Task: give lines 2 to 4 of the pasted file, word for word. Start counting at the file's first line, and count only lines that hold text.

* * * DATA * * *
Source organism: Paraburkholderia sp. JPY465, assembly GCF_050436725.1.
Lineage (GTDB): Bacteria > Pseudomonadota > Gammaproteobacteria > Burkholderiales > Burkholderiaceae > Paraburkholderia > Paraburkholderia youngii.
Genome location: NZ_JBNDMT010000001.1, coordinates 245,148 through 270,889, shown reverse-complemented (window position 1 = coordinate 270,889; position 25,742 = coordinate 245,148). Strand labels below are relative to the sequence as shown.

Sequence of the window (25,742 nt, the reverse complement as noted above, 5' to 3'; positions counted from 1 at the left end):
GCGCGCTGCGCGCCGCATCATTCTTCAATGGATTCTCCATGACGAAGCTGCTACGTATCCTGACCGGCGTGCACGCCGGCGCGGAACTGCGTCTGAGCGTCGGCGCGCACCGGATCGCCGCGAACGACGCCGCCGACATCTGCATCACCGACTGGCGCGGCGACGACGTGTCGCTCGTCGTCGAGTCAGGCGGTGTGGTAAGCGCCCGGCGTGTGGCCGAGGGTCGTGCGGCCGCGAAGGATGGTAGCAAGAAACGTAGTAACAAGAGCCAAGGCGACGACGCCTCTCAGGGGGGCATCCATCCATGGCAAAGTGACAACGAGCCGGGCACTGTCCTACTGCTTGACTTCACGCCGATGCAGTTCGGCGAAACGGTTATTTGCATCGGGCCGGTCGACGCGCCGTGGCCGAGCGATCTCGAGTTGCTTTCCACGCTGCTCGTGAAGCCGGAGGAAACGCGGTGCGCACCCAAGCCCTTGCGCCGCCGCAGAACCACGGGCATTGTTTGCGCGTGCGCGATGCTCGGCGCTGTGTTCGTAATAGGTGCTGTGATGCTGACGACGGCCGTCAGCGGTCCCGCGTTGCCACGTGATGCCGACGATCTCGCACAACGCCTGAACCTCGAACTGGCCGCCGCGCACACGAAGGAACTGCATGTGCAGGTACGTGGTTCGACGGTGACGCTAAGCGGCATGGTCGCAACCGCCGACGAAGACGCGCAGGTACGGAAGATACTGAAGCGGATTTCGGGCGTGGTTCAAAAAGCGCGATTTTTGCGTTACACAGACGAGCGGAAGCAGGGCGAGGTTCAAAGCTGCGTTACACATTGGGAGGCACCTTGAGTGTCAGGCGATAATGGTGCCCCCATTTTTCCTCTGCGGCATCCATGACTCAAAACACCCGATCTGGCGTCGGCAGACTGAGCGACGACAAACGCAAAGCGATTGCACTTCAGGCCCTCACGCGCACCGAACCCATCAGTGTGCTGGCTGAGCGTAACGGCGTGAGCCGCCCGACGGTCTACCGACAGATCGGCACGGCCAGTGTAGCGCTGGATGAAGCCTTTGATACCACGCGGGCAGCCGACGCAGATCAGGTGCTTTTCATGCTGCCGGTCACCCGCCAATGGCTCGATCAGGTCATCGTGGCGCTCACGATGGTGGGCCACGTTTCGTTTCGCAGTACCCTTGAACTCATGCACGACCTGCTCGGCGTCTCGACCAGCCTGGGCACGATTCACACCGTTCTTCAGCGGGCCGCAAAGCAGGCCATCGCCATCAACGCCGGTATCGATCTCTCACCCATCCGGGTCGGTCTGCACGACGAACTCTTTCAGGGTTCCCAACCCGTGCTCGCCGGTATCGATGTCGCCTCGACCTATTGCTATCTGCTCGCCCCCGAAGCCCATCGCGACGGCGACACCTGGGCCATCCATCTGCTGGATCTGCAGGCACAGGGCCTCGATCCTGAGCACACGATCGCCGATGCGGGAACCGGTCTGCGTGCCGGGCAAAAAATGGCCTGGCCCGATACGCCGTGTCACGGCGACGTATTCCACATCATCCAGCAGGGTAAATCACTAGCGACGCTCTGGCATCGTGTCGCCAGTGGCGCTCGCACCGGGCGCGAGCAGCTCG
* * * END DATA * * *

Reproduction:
Lineage (GTDB): Bacteria > Pseudomonadota > Gammaproteobacteria > Burkholderiales > Burkholderiaceae > Paraburkholderia > Paraburkholderia youngii.
Genome location: NZ_JBNDMT010000001.1, coordinates 245,148 through 270,889, shown reverse-complemented (window position 1 = coordinate 270,889; position 25,742 = coordinate 245,148). Strand labels below are relative to the sequence as shown.

Sequence of the window (25,742 nt, the reverse complement as noted above, 5' to 3'; positions counted from 1 at the left end):